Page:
One of my previous posts expressed concern that we cannot judge the value of a college education solely by how quickly a graduate gets employment after graduation or to what extent the first job is necessarily the job the graduate had studied for and considers the life career. My first job after graduation, which was really an internship, was below minimum wage and far away from what I intended to achieve with my college degree. If that could happen to me in what were far better economic times than what our graduates are facing today, why should we be shocked today that students do not in this very difficult economy get the first job of their choice?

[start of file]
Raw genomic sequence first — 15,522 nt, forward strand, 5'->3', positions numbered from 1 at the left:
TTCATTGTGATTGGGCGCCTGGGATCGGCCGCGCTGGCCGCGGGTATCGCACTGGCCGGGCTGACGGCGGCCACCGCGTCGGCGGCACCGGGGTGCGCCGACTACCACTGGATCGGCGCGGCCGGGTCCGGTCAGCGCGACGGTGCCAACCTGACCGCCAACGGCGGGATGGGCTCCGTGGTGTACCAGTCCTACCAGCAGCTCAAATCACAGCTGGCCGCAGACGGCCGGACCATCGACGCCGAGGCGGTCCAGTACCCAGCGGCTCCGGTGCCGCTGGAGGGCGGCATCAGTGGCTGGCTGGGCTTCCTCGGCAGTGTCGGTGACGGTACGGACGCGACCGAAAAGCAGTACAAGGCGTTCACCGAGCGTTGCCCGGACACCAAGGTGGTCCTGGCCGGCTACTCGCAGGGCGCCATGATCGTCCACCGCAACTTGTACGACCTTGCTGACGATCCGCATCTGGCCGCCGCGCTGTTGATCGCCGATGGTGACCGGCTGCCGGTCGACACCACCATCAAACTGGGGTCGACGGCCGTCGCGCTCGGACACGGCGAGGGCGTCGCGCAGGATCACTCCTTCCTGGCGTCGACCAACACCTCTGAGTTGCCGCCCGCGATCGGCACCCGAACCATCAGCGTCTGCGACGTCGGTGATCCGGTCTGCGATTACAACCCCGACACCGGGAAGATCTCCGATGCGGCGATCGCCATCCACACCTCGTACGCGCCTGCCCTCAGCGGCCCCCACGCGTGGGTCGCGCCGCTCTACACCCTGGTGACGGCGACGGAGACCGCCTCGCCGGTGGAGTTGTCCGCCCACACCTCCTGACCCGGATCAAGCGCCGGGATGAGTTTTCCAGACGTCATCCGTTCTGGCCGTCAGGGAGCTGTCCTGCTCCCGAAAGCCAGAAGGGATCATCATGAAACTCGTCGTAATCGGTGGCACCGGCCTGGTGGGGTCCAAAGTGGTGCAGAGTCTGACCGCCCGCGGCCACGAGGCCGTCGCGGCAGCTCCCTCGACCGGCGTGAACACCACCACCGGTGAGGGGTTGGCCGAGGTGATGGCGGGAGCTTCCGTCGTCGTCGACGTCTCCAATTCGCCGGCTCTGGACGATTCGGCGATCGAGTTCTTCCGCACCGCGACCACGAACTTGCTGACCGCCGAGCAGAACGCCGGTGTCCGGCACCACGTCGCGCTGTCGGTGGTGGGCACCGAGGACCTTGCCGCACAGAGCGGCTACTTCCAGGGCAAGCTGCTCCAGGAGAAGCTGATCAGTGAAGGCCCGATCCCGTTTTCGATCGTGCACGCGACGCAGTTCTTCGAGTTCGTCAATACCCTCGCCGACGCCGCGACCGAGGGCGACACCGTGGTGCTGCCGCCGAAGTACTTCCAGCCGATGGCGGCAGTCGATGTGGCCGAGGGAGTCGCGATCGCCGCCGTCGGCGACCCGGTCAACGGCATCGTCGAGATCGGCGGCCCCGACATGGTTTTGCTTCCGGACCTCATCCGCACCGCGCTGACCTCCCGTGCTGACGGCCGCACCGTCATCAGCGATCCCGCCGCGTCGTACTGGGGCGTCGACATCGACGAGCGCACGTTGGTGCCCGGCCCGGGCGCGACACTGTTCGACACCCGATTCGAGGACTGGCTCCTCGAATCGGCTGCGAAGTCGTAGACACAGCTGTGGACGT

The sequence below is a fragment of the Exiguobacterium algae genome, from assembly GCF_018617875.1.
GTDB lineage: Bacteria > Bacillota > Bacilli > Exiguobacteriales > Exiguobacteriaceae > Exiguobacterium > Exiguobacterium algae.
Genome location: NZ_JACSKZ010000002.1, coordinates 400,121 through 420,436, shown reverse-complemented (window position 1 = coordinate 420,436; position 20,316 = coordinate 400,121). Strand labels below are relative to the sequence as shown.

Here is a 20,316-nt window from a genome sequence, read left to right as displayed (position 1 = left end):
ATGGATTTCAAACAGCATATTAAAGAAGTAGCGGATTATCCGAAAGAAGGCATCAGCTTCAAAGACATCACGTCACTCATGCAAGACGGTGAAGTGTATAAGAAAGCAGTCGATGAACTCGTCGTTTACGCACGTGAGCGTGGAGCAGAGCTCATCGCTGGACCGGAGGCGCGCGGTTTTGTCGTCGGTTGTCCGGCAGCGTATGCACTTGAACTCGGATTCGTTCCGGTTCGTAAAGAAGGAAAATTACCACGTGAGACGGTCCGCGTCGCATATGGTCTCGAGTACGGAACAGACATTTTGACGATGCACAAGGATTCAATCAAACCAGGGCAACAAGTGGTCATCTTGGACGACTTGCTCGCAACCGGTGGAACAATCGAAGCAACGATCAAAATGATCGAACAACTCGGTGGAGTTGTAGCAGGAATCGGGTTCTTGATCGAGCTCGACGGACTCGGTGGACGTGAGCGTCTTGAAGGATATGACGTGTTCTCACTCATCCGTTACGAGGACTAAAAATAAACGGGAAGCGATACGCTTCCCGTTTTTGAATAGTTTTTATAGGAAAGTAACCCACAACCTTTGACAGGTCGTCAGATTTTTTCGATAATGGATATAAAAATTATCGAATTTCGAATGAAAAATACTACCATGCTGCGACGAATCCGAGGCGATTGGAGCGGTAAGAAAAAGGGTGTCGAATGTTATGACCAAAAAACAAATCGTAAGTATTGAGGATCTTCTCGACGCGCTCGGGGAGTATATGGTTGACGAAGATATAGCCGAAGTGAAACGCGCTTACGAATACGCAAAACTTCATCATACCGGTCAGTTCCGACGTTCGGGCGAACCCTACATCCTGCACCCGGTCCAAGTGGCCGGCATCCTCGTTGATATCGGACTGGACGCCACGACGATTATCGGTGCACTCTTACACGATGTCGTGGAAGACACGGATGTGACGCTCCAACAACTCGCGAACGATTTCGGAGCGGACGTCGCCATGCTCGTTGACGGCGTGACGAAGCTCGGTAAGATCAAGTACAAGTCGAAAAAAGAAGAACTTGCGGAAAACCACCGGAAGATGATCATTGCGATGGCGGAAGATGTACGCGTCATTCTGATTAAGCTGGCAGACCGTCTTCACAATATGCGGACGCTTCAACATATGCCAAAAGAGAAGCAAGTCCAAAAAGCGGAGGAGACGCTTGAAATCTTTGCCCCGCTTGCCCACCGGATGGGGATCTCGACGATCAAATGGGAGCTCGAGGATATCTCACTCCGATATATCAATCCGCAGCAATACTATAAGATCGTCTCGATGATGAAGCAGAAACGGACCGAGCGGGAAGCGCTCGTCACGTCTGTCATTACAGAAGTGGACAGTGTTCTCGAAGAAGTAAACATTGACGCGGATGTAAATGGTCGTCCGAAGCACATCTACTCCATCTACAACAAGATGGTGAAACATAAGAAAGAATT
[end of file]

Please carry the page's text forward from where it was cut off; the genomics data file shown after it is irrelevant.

In the media’s near-hysterical coverage of the unemployment and underemployment of recent college graduates, the focus was simply on reporting the college degree as some kind of preprofessional credential. Professor Delbanco’s book forces us to examine a true college education, especially the value of a liberal arts education. He uses many sources to make his point, but the one that stayed with me was his quoting Matthew Arnold who described education as “getting to know the best which has been thought and said in the world.”
Just in case we don’t get to read Delbanco’s book cover to cover, Stanley Fish has summed it up in a column he wrote for the New York Times yesterday. I provided the link below.
Click to read article: Displaying Value: The Case for the Liberal Arts Yet Again